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Why AMAG Pharmaceuticals Struggled Again in Q4

By Keith Speights - Mar 4, 2020 at 1:00PM

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The drugmaker had more bad news than good news in its latest quarterly update.

When AMAG Pharmaceuticals (AMAG) reported its third-quarter results in November, the drugmaker's financial numbers were overshadowed by an FDA panel recommendation that one of its biggest-selling drugs, Makena, be withdrawn from the market. There hasn't been very much good news for the company since then.

AMAG announced its 2019 fourth-quarter and full-year results before the market opened on Wednesday, and there still wasn't a lot of good news. Here are the highlights from AMAG's Q4 update.

Syringe in one hand and a vial in the other hand, both gloved.

Image source: Getty Images.

By the numbers

AMAG Pharmaceuticals reported Q4 revenue of $89.7 million, up nearly 2% from the prior-year total of $88.1 million. This result topped the consensus Wall Street revenue estimate of $88.39 million.

The company announced a net loss of $200 million, or $5.89 per share, in the fourth quarter based on generally accepted accounting principles (GAAP). This represented a huge decline from the loss of $22.3 million, or $0.60 per share, reported in Q4 2018. Analysts' average estimate predicted a net loss of $0.36 per share.

AMAG posted an adjusted EBITDA loss of $5.8 million in the fourth quarter. This figure was significantly worse than the company's positive adjusted EBITDA of $1.5 million in the prior-year period.

The drugmaker ended the fourth quarter with cash, cash equivalents, and short-term investments of $171.8 million. 

Behind the numbers

Probably the best news for AMAG in Q4 was its collaboration revenue totaled $16.3 million. This amount stemmed from the company's termination and settlement agreement with Daiichi Sankyo. Without this settlement, AMAG's revenue would have taken a nosedive in the fourth quarter compared to the prior-year period.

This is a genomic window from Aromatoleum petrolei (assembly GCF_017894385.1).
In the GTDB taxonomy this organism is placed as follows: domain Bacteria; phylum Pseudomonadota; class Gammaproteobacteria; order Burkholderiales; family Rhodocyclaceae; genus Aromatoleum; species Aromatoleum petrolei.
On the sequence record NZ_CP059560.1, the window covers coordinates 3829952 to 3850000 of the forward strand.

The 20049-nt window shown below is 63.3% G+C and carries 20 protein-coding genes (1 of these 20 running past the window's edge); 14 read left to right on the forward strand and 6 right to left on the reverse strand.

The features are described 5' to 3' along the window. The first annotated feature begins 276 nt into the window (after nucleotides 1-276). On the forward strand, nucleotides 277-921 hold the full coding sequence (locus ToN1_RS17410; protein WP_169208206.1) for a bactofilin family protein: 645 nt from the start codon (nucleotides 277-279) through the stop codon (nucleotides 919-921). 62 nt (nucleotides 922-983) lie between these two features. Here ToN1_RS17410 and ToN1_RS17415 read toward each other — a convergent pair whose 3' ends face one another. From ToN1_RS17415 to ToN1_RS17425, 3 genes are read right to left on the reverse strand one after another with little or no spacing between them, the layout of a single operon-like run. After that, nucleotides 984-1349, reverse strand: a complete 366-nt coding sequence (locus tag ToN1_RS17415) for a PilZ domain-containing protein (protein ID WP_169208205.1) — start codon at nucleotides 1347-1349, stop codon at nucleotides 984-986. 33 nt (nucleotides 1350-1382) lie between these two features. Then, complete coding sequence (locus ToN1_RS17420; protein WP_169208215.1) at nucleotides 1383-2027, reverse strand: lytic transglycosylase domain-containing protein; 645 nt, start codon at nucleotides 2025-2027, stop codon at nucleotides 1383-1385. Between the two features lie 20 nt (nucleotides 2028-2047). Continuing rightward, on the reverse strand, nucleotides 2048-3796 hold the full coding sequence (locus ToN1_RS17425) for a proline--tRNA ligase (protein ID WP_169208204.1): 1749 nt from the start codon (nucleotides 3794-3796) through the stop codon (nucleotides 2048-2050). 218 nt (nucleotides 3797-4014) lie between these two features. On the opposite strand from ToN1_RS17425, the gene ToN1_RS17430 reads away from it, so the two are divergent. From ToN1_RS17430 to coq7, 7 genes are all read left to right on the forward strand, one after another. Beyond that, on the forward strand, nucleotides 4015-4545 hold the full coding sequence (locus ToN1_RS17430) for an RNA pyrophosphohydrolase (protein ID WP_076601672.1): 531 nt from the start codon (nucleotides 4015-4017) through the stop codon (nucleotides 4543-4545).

The company also reported solid sales growth for anemia drug Feraheme, with revenue jumping 18.5% year over year to $41.7 million. Sales for vaginal insert Intrarosa climbed 10% year over year to $6.5 million.

However, the problems continued for progestin injection Makena. AMAG reported Q4 sales for the drug plunged 45% from the prior-year period to $25.6 million. 

AMAG's bottom line was weighed down by the company's impairment charges of $155 million. These charges related to the FDA advisory committee recommendation that Makena be withdrawn from the market and the company's decision to sell Intrarosa and hypoactive sexual desire drug Vyleesi. 

Looking ahead

The company projects sales will be between $230 million and $280 million for full-year 2020. AMAG expects non-GAAP adjusted EBITDA will come in between $20 million and $50 million.

Healthcare stocks, in general, could experience greater volatility this year with the ongoing U.S. presidential campaign. However, AMAG has even more factors that could make its shares volatile. The company is looking for a new CEO to replace William Heiden. It's trying to sell Intrarosa and Vyleesi. And AMAG is still scrambling to work with the FDA to keep Makena on the market.

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